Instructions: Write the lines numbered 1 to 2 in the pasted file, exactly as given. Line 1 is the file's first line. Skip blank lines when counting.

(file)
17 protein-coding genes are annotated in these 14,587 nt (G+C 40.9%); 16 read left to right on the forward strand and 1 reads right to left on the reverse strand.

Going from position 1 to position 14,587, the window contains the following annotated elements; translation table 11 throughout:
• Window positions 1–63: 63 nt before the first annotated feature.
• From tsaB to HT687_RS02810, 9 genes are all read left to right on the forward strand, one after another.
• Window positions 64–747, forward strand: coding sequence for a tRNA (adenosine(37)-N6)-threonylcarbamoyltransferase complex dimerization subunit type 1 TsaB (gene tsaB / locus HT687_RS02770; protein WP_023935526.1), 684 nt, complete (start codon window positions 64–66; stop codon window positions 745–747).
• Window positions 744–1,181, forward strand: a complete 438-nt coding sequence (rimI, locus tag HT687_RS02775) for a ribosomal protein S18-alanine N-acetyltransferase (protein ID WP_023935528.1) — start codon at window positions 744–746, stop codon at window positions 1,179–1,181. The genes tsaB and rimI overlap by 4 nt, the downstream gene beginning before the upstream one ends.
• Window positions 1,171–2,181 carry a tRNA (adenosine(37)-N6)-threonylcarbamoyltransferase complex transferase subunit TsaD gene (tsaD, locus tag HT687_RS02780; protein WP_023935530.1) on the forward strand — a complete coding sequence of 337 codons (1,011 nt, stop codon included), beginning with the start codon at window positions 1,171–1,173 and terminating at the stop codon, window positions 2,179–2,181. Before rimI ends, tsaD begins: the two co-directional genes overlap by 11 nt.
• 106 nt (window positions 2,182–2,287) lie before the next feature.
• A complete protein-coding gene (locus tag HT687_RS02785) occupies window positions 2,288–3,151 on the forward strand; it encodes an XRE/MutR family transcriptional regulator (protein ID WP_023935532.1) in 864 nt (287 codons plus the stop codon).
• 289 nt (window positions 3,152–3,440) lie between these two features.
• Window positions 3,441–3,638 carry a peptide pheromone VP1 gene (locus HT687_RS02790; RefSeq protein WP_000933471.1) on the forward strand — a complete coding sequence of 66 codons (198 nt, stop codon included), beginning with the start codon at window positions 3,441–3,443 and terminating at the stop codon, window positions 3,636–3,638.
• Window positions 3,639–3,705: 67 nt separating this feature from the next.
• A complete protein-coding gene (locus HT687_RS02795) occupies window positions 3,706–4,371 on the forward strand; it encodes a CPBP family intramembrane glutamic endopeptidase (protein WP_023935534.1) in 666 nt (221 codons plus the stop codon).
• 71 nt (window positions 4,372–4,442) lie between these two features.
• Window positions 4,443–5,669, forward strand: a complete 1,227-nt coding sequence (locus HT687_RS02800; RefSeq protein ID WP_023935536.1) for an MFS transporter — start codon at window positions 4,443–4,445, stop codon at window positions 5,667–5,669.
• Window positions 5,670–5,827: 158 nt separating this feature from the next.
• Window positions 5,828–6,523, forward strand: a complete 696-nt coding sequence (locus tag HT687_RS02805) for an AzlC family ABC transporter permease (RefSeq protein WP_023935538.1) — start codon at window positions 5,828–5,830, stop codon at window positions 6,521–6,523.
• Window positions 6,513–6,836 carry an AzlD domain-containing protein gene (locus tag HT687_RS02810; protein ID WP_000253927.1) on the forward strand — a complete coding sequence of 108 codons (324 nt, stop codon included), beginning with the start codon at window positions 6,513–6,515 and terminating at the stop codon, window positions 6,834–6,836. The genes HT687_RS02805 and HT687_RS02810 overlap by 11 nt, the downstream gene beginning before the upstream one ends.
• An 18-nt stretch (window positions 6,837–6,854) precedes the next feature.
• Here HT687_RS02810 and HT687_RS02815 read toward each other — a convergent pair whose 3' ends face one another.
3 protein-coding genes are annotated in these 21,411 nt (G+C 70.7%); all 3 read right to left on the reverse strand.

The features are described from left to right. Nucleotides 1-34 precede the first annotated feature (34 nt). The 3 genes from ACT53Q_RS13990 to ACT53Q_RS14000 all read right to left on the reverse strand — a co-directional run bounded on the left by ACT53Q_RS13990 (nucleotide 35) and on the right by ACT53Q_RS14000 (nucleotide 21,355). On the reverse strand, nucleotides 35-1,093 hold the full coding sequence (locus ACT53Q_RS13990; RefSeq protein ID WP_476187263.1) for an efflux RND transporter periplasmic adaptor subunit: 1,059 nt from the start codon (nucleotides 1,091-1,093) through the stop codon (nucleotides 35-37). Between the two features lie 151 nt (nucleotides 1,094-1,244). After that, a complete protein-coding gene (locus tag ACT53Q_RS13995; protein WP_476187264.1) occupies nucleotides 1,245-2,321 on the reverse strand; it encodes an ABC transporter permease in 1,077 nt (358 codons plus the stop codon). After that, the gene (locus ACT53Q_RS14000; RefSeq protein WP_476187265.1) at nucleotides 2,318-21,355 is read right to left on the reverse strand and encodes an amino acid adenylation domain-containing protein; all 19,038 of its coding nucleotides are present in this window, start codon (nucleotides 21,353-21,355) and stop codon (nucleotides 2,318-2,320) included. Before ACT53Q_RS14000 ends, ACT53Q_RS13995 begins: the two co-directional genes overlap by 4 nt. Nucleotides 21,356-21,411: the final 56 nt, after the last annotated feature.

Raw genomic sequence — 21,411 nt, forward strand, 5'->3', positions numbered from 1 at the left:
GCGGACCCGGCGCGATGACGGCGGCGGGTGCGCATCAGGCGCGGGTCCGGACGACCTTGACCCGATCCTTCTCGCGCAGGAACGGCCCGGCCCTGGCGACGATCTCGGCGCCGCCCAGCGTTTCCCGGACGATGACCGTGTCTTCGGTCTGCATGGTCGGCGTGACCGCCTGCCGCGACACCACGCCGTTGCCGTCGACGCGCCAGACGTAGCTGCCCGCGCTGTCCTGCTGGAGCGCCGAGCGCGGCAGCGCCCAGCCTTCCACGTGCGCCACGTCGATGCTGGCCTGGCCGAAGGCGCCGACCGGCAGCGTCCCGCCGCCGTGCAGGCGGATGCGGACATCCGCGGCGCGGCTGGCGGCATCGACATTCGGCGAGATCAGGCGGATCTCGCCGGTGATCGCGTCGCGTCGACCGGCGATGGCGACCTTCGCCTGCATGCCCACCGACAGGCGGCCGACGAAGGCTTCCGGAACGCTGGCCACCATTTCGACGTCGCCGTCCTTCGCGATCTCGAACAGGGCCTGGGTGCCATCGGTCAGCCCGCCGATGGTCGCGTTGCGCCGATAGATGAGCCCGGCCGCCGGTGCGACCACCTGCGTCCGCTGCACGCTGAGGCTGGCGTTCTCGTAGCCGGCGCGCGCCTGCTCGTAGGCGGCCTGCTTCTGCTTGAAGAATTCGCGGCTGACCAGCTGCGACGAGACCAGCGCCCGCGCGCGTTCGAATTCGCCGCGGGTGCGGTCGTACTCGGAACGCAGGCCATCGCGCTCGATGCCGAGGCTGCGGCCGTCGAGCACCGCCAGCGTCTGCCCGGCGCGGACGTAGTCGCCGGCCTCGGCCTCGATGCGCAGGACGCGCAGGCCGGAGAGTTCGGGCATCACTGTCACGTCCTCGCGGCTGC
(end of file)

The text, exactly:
17 protein-coding genes are annotated in these 14,587 nt (G+C 40.9%); 16 read left to right on the forward strand and 1 reads right to left on the reverse strand.

Going from position 1 to position 14,587, the window contains the following annotated elements; translation table 11 throughout: